Fuel costs a fortune, there’s no denying it. Recent research by Canstar Blue showed that 43% of Kiwis say the cost of fuel is impacting their quality of life. We take a look at the stats on how much we pay for petrol in different parts of New Zealand, and survey respondents share their strategies for cutting back on fuel costs.
A photo of someone at the check-out with a worried look on their face here, please.
How much we spend on fuel
Canstar Blue surveys showed the average amount of dollars spent on fuel in New Zealand in 2015 is $168 per month.
Those living in Auckland spend the most on fuel, at an average of $176 per month, with those living in Wellington spending $161. The generation who spent the most on fuel was Generation X at $177 per month.
Strategies for avoiding a meltdown at the pump
Change the way you travel
When buying a new car, an amazing 71% of respondents said fuel economy was a big factor in their purchasing decision.
45% of Kiwis say they have even reduced their use of the car air conditioner to be even more fuel efficient.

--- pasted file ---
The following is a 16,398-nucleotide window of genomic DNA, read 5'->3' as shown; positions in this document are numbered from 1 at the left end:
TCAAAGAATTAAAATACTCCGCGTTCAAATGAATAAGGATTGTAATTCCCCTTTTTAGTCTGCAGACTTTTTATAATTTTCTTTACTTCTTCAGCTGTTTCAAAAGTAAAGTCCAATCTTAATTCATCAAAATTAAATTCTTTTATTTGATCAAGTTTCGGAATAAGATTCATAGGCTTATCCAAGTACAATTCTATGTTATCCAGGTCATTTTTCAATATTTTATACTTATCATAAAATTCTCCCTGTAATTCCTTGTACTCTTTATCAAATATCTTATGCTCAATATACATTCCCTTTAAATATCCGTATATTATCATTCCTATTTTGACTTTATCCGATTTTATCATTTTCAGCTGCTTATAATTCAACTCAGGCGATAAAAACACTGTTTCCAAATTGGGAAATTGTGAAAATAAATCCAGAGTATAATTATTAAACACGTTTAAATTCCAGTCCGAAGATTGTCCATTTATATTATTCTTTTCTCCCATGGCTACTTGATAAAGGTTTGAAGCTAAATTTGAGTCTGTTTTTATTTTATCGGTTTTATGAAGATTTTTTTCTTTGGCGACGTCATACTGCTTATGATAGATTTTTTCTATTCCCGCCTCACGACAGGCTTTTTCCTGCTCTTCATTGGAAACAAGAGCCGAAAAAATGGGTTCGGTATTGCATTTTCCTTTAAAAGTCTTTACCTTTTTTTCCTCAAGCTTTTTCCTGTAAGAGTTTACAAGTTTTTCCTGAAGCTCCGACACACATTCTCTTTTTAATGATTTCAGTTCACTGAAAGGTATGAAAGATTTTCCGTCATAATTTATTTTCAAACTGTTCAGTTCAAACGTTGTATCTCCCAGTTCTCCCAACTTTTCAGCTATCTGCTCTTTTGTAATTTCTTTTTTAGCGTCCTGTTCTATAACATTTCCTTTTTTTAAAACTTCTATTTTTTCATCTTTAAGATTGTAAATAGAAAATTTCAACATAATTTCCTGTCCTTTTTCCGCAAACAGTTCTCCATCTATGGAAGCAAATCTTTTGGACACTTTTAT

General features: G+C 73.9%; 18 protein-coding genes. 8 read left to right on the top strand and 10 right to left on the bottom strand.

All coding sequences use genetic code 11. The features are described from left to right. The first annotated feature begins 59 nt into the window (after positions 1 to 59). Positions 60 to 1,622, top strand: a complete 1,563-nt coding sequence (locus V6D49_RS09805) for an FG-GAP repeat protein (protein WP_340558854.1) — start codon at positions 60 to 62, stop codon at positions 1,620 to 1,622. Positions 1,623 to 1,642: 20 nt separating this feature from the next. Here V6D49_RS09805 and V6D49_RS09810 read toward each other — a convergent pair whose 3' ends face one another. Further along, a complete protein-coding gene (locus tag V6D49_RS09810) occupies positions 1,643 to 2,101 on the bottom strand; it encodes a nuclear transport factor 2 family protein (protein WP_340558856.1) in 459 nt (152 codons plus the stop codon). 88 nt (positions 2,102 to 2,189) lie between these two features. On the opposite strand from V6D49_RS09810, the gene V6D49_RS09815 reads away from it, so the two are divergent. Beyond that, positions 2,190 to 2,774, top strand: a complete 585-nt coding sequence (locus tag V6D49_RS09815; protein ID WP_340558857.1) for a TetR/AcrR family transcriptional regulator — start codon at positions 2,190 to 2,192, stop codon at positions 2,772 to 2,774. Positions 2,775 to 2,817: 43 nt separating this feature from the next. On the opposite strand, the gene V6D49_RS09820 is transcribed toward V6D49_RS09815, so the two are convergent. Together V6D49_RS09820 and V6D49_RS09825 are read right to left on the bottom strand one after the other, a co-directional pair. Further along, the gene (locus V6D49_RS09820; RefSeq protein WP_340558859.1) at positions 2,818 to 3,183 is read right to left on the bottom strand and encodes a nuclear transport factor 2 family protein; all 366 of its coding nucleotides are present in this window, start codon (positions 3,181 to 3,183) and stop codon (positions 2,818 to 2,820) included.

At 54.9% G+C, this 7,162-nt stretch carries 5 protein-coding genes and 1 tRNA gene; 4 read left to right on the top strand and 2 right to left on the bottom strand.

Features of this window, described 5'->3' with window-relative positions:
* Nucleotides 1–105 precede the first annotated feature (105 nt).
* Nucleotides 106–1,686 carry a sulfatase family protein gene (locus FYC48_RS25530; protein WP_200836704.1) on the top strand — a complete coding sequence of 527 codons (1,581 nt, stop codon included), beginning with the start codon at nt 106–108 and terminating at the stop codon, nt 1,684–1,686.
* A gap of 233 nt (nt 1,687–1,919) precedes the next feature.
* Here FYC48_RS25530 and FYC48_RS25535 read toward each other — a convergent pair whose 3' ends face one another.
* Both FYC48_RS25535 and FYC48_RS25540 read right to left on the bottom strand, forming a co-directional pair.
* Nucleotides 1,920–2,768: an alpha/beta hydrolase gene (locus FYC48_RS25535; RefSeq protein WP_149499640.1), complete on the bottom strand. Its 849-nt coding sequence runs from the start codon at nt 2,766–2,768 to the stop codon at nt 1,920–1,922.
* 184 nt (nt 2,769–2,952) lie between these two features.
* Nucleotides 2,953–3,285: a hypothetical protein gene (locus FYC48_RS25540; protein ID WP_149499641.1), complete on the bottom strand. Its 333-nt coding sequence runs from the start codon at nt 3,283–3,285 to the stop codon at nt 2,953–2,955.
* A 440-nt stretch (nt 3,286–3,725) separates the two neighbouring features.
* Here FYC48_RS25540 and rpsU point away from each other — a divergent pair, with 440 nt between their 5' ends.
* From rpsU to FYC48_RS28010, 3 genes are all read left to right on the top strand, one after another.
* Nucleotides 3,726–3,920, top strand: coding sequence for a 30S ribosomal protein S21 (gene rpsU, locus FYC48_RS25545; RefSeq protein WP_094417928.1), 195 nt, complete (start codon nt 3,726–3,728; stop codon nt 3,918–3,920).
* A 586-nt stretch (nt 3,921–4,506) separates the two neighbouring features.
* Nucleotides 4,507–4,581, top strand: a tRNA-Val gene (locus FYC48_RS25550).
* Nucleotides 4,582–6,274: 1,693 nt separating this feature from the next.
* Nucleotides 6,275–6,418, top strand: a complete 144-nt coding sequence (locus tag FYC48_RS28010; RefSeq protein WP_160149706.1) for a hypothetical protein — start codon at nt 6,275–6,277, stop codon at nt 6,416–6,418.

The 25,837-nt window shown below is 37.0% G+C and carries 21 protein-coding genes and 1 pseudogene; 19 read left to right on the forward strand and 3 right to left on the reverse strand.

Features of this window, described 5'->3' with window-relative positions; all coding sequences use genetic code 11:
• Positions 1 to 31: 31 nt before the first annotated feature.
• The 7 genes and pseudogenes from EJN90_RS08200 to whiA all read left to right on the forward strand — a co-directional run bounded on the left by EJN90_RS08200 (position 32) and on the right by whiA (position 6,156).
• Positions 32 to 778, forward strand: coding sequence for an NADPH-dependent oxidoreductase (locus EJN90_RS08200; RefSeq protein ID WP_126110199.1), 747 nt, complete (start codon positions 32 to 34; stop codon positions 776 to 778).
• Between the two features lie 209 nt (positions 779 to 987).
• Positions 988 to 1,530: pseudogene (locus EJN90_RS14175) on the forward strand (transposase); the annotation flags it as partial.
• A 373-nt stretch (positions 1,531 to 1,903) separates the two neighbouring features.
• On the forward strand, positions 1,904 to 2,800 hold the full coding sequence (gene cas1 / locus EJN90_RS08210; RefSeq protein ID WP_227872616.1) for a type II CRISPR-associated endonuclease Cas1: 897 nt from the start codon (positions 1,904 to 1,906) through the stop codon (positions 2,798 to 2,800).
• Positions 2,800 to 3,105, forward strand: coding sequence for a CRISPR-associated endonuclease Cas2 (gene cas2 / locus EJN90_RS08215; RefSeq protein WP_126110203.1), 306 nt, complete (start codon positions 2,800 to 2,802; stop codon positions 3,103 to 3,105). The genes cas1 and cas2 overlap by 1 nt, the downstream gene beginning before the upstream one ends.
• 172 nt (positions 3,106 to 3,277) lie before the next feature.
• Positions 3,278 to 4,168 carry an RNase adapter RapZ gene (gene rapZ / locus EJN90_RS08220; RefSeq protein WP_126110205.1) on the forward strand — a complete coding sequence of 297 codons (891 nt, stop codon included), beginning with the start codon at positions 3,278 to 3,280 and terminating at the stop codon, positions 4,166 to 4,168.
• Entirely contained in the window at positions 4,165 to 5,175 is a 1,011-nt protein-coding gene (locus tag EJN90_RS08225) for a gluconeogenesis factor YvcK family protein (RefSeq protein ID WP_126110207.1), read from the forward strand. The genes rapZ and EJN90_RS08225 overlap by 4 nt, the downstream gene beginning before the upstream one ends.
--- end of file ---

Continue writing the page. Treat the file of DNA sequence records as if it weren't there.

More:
1 in 10 Kiwis said they were considering switching to a motorbike or scooter in order to save money. Scooters are incredibly fuel efficient because of their lightweight size, and even motorbikes are miles and miles ahead of cars in terms of economy.
A photo of someone riding a scooter here, please.
19% of Kiwis said they are now using more public transport than they were a year ago. This figure was highest in the major centres, Wellington (26%) and Auckland (24%).
Opt for a shorter commute
44% of respondents said the cost of commute is a factor in where they choose to live. The generation most likely to move in order to find a cheaper commute was Gen Y, with 57% saying commute was a factor in their choice of a home base.
Use discounts whenever possible
“I only fuel up when I have a discount voucher,” declared 32% of survey respondents. In Wellington, this figure was even higher, at 39%.
The majority of us say we actively monitor fuel prices. Residents of the Bay of Plenty (73%) and Baby Boomers in general (68%) are among the best at keeping an eye on the pump.